Facebook Pixel Code
 

Best Soil Test Kits

Updated October 2018
Why trust BestReviews?
BestReviews spends thousands of hours researching, analyzing, and testing products to recommend the best picks for most consumers. We buy all products with our own funds, and we never accept free products from manufacturers.
BestReviews spends thousands of hours researching, analyzing, and testing products to recommend the best picks for most consumers.
BestReviews spends thousands of hours researching, analyzing, and testing products to recommend the best picks for most consumers. We buy all products with our own funds, and we never accept free products from manufacturers.
Bottom Line
Pros
Cons
How we decided

We purchase every product we review with our own funds — we never accept anything from product manufacturers.

  • 14 Models Considered
  • 5 Hours Researched
  • 1 Experts Interviewed
  • 79 Consumers Consulted
  • Zero products received from manufacturers.

    We purchase every product we review with our own funds — we never accept anything from product manufacturers.

    Why trust BestReviews?
    BestReviews spends thousands of hours researching, analyzing, and testing products to recommend the best picks for most consumers. We buy all products with our own funds, and we never accept free products from manufacturers.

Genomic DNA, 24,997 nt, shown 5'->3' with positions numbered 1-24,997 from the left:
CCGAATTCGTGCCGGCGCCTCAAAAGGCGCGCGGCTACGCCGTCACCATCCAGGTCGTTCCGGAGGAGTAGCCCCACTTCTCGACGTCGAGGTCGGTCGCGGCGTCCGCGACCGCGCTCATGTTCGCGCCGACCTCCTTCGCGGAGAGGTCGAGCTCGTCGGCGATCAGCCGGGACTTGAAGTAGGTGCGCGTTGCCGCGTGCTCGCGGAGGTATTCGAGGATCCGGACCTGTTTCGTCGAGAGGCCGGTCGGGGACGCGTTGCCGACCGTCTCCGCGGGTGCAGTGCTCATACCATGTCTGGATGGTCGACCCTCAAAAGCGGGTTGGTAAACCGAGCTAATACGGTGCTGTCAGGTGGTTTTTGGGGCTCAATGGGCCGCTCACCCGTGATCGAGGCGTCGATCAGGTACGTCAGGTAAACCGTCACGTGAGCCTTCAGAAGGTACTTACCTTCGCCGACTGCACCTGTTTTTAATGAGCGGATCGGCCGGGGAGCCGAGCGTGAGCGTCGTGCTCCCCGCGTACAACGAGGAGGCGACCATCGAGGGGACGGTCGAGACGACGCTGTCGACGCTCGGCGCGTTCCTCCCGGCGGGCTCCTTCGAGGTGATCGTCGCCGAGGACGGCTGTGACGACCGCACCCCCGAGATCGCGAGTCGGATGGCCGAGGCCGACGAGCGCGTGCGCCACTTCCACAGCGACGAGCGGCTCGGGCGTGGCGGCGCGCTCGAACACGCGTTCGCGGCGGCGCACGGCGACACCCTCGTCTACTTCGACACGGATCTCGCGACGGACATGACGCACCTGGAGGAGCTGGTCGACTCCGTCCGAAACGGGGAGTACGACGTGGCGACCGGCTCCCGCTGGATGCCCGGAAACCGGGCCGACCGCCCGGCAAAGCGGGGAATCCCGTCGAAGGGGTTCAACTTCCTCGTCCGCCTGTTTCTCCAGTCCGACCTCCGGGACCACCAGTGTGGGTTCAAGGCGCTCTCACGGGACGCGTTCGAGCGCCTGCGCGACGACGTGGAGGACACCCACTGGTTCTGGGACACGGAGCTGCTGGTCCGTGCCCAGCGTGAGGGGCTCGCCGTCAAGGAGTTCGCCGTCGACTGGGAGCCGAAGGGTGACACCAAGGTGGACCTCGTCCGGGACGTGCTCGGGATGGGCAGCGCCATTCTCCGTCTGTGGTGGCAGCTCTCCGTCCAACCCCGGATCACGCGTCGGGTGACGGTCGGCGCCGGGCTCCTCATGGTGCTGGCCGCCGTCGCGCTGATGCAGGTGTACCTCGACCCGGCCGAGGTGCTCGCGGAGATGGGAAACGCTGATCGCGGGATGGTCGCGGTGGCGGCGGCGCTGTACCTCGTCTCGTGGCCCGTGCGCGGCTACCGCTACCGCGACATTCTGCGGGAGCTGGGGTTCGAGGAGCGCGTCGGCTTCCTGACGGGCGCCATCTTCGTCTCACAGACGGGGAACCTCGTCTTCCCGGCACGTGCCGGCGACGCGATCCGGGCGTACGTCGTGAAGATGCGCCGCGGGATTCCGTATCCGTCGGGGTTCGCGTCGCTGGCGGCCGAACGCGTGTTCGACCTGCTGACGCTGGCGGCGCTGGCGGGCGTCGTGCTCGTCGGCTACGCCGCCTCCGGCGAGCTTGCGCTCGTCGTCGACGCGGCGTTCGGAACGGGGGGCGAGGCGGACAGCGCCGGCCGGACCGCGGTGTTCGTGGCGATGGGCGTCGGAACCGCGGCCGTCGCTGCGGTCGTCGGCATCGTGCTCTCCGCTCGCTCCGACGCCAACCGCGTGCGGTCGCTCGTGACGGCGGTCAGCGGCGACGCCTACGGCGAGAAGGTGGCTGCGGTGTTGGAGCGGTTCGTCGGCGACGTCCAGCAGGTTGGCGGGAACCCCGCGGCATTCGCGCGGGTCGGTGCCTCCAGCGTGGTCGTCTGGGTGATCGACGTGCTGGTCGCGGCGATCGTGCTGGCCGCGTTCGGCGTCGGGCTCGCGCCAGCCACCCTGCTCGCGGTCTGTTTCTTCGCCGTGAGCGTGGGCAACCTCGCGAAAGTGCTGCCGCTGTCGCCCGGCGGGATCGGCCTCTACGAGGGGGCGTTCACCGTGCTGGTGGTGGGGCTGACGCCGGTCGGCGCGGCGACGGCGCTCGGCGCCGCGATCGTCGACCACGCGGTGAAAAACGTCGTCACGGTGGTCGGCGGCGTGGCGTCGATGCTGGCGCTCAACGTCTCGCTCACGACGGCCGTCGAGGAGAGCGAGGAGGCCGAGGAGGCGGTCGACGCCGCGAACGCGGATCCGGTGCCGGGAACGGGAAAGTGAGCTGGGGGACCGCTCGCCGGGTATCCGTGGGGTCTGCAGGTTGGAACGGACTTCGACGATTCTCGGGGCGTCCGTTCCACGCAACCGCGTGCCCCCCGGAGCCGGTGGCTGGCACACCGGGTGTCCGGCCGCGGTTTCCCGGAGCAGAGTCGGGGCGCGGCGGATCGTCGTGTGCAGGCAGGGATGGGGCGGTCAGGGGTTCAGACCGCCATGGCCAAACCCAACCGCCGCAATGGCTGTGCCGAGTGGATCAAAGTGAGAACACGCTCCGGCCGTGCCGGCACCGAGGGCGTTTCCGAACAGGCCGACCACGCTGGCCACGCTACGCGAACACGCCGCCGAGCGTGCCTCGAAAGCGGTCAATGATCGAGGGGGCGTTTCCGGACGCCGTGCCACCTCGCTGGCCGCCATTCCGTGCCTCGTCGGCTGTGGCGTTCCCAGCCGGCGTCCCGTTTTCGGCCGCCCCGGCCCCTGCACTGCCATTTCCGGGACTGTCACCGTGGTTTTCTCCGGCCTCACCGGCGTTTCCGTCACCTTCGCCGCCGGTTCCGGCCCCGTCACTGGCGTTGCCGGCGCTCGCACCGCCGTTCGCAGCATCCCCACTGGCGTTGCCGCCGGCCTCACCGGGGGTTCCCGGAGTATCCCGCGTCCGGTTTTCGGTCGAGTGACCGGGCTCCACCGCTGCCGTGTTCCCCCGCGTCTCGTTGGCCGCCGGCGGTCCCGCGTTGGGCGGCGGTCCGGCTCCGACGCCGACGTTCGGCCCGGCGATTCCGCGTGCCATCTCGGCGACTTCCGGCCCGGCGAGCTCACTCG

BestReviews spends thousands of hours researching, analyzing, and testing products to recommend the best picks for most consumers.
    BestReviews spends thousands of hours researching, analyzing, and testing products to recommend the best picks for most consumers. We buy all products with our own funds, and we never accept free products from manufacturers.

    Shopping guide for best soil test kits

    Last Updated October 2018

    Do you want to grow big, juicy tomatoes and gorgeous roses? Before heading to the hardware store or local garden warehouse for bags of fertilizer, you need to know a bit more about your soil.

    Whether you’re a new gardener who’s not sure where the best light exposure is, or you’re a seasoned pro with a green thumb who still tends to overwater, the right soil tester can help you with your gardening tasks.

    In this guide, you’ll find information on what to expect from soil tests and how to put the results to best use. We want you to know more about the earth in your garden so you can reap the bounty of healthy soil.

    Soil that’s too alkaline might prevent living organisms from inhabiting your garden. Planting in highly acidic soil stunts plant growth and limits nutrient absorption.

    Why test soil?

    It’s essential to find out the composition and alkalinity or acidity of your soil before adding fertilizer. Without a soil test, you can’t know for sure what’s going on with the earth in your garden. A soil tester can provide you with information on potential nutrient deficiencies, enabling you to fertilize properly. The more accurate and detailed the analysis, the better equipped you’ll be to care for your soil.